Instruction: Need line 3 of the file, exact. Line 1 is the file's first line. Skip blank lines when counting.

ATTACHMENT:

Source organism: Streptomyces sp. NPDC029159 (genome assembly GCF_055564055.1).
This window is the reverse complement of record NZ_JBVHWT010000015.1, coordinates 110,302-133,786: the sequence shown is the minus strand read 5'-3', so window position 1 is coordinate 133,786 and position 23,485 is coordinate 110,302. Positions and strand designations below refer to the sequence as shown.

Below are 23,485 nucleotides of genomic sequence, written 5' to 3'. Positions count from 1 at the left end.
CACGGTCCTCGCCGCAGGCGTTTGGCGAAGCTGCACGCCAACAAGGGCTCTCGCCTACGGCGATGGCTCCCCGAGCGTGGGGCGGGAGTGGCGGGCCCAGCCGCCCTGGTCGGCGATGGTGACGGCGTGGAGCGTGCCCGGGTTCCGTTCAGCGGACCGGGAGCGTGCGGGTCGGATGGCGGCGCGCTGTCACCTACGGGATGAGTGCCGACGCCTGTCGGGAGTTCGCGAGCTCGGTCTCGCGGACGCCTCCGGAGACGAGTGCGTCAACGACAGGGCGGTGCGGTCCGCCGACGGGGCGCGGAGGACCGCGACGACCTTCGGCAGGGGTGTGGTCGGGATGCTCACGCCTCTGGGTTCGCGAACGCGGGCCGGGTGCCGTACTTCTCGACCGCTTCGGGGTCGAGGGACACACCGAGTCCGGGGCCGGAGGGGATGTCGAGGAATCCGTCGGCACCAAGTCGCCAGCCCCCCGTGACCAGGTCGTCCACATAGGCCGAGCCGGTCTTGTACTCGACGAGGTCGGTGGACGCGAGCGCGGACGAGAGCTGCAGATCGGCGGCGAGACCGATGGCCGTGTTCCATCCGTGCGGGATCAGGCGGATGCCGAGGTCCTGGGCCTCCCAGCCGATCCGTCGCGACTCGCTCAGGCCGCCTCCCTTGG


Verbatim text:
Below are 23,485 nucleotides of genomic sequence, written 5' to 3'. Positions count from 1 at the left end.